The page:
I'm designing a RESTful service aligning to HATEOAS principles as much as possible. As a result, I need a way to have my cool URLs return a list of links describing available options. I'm using HAL-JSON to facilitate the data format so that's all good, but I'm now considering what HTTP method should pull this.

I'm sure I could stick with a simple GET, but from reading over the HTTP RFC, it seems that OPTIONS might fit the bill here. My only concern is in bold:


The OPTIONS method represents a request for information about the communication options available on the request/response chain identified by the Request-URI. This method allows the client to determine the options and/or requirements associated with a resource, or the capabilities of a server, without implying a resource action or initiating a resource retrieval.

Responses to this method are not cacheable.

Could someone with more experience on the standards side of the web please explain why this is the case? In my view, you would certainly want clients caching this result at least for a short period of time, as in a fully HATEOAS system this call is likely to be made quite frequently to traverse the rel links to arrive at the operation you're looking for.

I'd also love some opinions on using OPTIONS vs a simple GET for retrieval of operations from a cool URL.


It's not cacheable, period. Sorry.

  • Fair enough - but what I'm looking for is a reason for why this is the case. – Paul Kirby Oct 26 '12 at 15:00
  • History, more than anything; OPTIONS was defined that way to start with. The underlying reason is that HTTP caches are defined in terms of representations, which means the way you get something out of the cache is GET. This is why OPTIONS, PROPFIND, etc. caching are problematic. – Mark Nottingham Oct 27 '12 at 0:38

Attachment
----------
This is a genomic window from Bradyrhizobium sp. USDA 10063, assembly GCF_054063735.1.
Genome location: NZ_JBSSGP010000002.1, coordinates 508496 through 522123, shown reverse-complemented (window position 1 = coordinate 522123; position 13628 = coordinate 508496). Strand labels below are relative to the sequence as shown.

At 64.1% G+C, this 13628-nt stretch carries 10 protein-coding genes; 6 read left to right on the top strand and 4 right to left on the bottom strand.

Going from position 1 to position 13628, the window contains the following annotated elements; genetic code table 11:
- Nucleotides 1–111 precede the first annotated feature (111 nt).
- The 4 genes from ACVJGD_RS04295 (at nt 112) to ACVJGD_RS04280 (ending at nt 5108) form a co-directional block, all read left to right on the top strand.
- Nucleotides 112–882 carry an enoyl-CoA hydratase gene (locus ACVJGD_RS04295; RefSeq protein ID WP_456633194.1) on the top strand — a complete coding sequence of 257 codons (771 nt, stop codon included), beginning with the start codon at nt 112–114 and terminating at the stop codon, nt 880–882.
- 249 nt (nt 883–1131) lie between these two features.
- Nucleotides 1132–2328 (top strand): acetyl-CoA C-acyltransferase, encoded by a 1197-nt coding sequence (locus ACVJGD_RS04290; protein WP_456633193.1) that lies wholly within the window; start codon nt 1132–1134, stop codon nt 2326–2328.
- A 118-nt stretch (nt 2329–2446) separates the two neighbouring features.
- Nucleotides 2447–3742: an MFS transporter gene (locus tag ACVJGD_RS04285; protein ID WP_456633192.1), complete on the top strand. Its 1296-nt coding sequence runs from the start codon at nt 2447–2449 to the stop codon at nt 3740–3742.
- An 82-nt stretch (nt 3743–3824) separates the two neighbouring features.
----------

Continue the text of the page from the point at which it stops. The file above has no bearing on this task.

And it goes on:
• Thanks Mark, that clarifies things nicely. – Paul Kirby Nov 1 '12 at 16:09

The OPTION HTTP request returns the available methods which can be performed on a resource. (The objects methods)

I can not say for certain why you can not cache the response, but its most likely a precaution. Caching would have little value for the OPTION http method.

A Resource is "any information that can be given a name", that name is its URI. the response from the OPTIONs request is only a list of methods that can be requested on this resource (e.g. "GET PUT POST" maybe the response). To actually get at the information stored, you must use the GET method.

  • This all makes sense - I see what you mean about returning the verbs that can be used on this resource. I'm thinking about a system whereby you could do an OPTIONS on data/employees and retrieve a list of links with rels describing operations on that resource, whereas the GET on that same URI would actually retrieve a list of all employees in the system. Does that sort of setup make sense to you? – Paul Kirby Oct 25 '12 at 19:44
  • All links should be stored within the response of the GET, to allow the application to progress to another state. So your list of employees (an employee would have a URI), would be something like; <employee href="/data/employee/123525"> <employee href="/data/employee/123423"> – Michael Brown Oct 25 '12 at 20:59
  • What you're saying seems to imply that a client of this API would have to retrieve all employees as the first action every time in order to see all operations performable. I'm looking for the discoverability of HATEOAS without the necessity of doing this first query. Or would it be better to simply define in my rel documentation the "employees" rel and all operations and use /data/employees/ as a cool URL? – Paul Kirby Oct 25 '12 at 21:30
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    a representation must be able to drive your clients state (application state), which is done with links. For your client to reach an employee resource, it must traverse these links. So yes, you would have to access the list first in order to know about the available employee resources. – Michael Brown Oct 26 '12 at 15:12

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